New technologies are heralded every day as the saviour of the large or small challenges faced by humankind.
But though these technological advances may be exciting, and the benefits clear, there’s often a disconnection between the case for improving or updating the status quo from a technological perspective, and the business case for doing so.
Take the idea of a Smart City for example. In one way or another, Google, IBM, Intel, and other large multinational technology companies have put forward ideas around how they can advance the urban environment.
The problem is, they’re pitching to different governments and stakeholders from a perspective of information technology – all the ways they can change and improve upon existing cities. For municipalities, councils, and the like, that’s often too vague. What needs to actually be pitched is the business case and how businesses can be involved with new, dynamic systems or technological change. The business model is a crucial aspect of changing the status quo, because it helps get people around an idea – especially those that aren’t familiar with technical aspects of such change – and demonstrates how the change can be more valuable than what’s already there.
In a transport context, you could say that dynamic digital screens displaying timetabling information improves customer satisfaction within the network. It’s obviously true, and beneficial, though difficult to quantify. However, if you can show that new possibilities around advertising attached to such an update can bring in extra revenue, that hits home to businesses and some stakeholders to a larger degree and improves the success rate of pitching something new and technology based.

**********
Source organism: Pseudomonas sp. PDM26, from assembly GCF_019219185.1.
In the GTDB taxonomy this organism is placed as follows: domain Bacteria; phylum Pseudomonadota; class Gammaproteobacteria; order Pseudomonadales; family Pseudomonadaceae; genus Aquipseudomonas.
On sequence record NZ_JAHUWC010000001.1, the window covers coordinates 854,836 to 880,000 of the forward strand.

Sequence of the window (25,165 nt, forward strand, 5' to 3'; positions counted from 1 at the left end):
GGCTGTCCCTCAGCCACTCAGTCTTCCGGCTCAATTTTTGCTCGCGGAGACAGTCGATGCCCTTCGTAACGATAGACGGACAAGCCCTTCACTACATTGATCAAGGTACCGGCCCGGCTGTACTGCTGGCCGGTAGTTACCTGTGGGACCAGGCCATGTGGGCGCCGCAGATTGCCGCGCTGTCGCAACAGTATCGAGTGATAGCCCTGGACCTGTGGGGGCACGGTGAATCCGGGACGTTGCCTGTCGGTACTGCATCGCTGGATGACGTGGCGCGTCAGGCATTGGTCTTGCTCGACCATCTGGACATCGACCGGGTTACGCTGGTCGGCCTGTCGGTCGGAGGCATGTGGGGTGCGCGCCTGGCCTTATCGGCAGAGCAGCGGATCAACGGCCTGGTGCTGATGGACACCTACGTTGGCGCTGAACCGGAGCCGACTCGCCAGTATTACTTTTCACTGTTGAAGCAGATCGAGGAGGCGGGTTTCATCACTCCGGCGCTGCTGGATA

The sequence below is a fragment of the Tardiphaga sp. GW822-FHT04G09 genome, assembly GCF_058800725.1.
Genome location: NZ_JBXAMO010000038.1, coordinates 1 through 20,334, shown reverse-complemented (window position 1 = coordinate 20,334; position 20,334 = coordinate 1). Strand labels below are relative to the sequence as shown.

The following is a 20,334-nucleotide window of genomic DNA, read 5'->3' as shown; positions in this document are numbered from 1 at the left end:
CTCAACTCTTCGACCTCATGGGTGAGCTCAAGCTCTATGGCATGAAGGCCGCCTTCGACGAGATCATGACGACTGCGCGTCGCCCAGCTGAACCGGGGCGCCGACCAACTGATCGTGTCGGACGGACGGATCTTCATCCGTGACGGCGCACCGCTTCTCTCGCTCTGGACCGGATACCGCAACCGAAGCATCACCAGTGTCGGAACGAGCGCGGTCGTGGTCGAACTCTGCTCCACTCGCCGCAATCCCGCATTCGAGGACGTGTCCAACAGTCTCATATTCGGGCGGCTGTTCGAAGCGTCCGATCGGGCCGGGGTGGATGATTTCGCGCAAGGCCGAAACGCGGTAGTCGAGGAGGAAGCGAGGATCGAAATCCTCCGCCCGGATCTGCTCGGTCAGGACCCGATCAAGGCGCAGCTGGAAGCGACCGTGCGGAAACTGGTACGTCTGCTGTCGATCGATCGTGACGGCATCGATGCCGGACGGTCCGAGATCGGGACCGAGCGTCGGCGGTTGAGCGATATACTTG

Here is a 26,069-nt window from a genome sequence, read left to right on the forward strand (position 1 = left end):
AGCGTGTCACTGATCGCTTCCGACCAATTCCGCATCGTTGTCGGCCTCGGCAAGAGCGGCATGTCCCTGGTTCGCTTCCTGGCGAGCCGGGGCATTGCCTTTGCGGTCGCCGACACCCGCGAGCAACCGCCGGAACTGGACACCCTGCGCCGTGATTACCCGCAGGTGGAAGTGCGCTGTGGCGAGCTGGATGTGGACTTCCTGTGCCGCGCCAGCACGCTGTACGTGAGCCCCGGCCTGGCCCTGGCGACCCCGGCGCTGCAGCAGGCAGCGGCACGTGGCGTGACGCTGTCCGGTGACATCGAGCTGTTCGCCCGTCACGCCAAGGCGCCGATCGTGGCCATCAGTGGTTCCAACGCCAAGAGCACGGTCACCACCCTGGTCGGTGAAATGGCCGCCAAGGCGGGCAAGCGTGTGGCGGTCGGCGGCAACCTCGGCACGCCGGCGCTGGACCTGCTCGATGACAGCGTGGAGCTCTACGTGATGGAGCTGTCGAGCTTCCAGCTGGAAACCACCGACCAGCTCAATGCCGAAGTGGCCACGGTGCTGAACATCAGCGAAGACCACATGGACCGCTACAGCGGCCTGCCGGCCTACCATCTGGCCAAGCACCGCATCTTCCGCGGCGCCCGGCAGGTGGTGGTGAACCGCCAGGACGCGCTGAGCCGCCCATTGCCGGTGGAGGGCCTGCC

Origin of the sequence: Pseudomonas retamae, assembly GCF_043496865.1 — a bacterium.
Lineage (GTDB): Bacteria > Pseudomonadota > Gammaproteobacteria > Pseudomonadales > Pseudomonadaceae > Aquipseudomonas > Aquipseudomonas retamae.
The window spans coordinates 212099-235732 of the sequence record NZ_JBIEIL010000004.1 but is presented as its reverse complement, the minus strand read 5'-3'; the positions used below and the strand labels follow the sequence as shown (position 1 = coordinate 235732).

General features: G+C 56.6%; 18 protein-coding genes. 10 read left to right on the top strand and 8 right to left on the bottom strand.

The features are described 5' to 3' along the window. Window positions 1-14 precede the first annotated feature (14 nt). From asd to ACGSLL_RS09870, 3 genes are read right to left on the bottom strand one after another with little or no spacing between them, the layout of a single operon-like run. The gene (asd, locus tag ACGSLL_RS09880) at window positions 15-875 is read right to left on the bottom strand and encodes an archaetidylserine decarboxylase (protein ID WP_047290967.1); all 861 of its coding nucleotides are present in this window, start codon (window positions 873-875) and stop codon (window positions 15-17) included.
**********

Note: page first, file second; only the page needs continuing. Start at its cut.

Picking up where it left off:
An example of a new system that has such a business model is LinkNYC. An all-in-one information kiosk, ‘Links’ are littered throughout a city and come fitted out with dynamic digital displays and touchscreens. They provide internet and free phone calls, but in exchange users give up a little of their personal information, allowing advertisers to target their message on the basis of the person who’s accessing the internet.
LinkNYC’s somewhat similar to a concept we’ve been discussing – the dynamic bus stop – and shows how a project can be successful where it satisfies the needs or desires of citizens, councils or similar stakeholders, and advertisers. It shows us that in order to displace the current model of advertising bus stops, you need to create something that offers more value. Advertisers are important stakeholders in these sorts of projects, and need to be appealed or pitched to, with a business model, as part of the process.